Citation Edit

Doe v. Ashcroft, 334 F.Supp.2d 471 (S.D.N.Y. 2004) (full-text).

Factual Background Edit

This lawsuit was filed on behalf of an unknown party by the American Civil Liberties Union against the U.S. federal government. The unknown party, an Internet service provider, was subject to National Security Letters (NSLs) from the Federal Bureau of Investigation requiring the release of private information under a gag order forbidding any public discussion of the issues.

Trial Court Proceedings Edit

In September 2004, a trial court struck down the NSL provisions of the USA PATRIOT Act. This prompted Congress to amend the law to allow limited judicial review of NSLs, and prompted the government to file an appeal.

Appellate Court Proceedings Edit

The appeal was dismissed in Doe I v. Gonzales[1] because Congress amended Section 2709 of the USA PATRIOT Improvement and Reauthorization Act of 2005.

Subsequent Trial Court Proceedings Edit

On the recommendation of the Second Circuit, the district court considered the amended law in 2007, in Doe v. Gonzales. On September 6, 2007, Judge Marrero struck down the NSL provision of the revised Act, ruling that even with limited judicial review granted in the amended law, it was still a violation of the separation of powers under the U.S. Constitution and the First Amendment. This is not yet enforced, pending a possible government appeal.

Challenge of the lawsuit and arguments Edit

Because of the secrecy rules involved, the government would not let the ACLU disclose they had even filed a case for nearly a month, after which they were permitted to release a heavily redacted version of the complaint. According to government secrecy rules (the National Security Letter provision, [Section 2709] of the 1986 Electronic Communications Privacy Act, the ACLU still could not disclose which ISP was served with the request to produce documents.

This prompted the ACLU to challenge the secrecy law itself, and they sued to invalidate the NSL provision of the ECPA. Introduced by U.S. Senator Patrick Leahy of Vermont and enacted in 1986, the bill permitted the FBI to obtain customer records from telephone and Internet companies in terrorism investigations.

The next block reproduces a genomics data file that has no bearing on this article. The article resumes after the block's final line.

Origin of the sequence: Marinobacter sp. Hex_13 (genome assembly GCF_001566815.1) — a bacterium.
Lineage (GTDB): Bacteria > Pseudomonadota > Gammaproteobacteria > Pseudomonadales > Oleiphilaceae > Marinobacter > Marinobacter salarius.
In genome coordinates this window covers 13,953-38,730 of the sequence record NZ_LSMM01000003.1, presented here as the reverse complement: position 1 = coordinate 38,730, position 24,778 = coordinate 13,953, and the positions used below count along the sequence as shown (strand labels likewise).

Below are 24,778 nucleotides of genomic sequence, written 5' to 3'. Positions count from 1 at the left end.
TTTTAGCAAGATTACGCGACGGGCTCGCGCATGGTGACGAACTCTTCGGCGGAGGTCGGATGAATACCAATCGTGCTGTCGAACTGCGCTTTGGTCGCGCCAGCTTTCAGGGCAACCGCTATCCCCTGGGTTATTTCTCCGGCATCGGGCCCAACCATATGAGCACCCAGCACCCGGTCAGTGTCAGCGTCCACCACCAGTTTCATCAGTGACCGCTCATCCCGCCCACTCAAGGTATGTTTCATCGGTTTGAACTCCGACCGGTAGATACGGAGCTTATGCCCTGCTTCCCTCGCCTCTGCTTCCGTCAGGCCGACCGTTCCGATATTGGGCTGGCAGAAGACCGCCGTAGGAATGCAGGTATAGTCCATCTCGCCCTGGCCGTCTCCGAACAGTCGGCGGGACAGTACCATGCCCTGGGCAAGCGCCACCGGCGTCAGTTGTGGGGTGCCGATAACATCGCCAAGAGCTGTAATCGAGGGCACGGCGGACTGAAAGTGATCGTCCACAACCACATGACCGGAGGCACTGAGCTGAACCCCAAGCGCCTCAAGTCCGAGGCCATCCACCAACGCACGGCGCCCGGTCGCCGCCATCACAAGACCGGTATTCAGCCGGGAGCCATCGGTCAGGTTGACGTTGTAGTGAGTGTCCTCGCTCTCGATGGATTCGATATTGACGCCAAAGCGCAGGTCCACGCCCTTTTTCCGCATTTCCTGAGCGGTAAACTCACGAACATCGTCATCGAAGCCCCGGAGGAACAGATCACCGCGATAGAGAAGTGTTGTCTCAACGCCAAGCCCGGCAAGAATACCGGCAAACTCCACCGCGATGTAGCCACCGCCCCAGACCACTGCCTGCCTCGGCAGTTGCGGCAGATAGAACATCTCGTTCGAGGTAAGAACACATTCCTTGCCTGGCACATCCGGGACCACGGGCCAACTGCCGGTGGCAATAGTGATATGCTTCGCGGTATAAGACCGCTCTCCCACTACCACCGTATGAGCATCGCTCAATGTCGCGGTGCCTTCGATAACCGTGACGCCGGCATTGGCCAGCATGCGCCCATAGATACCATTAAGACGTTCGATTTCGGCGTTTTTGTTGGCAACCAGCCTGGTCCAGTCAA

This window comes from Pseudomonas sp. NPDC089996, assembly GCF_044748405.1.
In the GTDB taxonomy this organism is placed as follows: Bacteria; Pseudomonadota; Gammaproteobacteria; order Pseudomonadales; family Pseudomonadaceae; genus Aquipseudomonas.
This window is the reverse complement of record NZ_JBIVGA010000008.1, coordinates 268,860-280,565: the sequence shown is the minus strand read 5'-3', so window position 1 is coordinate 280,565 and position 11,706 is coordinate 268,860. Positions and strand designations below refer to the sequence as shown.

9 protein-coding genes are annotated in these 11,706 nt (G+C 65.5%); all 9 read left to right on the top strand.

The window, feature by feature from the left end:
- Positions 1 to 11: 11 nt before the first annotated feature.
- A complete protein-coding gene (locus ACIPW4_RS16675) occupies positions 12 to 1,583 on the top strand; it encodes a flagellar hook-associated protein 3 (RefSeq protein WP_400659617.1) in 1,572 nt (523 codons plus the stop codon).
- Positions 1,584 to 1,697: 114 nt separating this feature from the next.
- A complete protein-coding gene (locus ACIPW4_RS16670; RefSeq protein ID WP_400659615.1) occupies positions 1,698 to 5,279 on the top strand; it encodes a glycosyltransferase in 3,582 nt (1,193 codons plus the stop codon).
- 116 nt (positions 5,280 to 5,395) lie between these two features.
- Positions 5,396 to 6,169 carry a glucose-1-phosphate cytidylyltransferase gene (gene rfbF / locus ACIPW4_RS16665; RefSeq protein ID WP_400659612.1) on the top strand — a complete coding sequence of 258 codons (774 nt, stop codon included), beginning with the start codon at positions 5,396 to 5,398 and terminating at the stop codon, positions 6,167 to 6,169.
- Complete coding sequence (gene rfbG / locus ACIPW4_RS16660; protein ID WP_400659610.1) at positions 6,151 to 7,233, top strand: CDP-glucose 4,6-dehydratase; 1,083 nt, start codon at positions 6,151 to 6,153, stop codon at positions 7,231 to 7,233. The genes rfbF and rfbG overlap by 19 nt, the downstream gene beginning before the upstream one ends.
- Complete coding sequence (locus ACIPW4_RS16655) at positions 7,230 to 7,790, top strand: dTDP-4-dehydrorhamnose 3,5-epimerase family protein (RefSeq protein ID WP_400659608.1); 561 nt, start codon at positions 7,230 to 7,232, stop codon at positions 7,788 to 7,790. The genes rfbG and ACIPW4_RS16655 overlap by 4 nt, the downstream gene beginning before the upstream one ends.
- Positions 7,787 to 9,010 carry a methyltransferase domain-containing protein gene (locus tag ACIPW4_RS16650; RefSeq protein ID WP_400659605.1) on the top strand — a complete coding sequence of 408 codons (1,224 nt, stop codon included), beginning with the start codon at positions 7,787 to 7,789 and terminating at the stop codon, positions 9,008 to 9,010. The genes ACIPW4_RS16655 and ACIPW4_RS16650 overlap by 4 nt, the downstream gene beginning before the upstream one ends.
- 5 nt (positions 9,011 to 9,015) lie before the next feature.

The ACLU argued that the NSL violated the First and Fourth Amendments to the U.S. Constitution because:

  • Section 2709 failed to spell out any legal process whereby a telephone or Internet company could try to oppose an NSL subpoena in court, and
  • Section 2709 prohibited the recipient of an NSL subpoena from disclosing that he had received such a request from the FBI, and outweighs the FBI's need for secrecy in counter-terrorism investigations.

The government agreed in principle with the ACLU's claim that the recipient of the subpoena can challenge it in court, and because the matter of specified judicial process remained in question and directly affected other present and future cases, the Court found the NSL section to be in need of review.

Court finding Edit

The Court subsequently found section 2709 of the Electronic Communications Privacy Act unconstitutional. It reasoned that it could not find in the provision an implied right for the person receiving the subpoena to challenge it in court as is constitutionally required.

The finding of unconstitutionality essentially dismisses any claimed presumptive legal need for absolute secrecy in regard to terrorism cases. The USA PATRIOT Act is affected only if the limits on NSLs in terrorism cases also apply to non-terrorism cases such as those authorized by the Act. The government was expected to appeal the ruling to the U.S. Supreme Court, and until the district court ruling is reviewed, the secrecy procedures of the NSL remain in place.


  1. 449 F.3d 415 (2d Cir. 2006).

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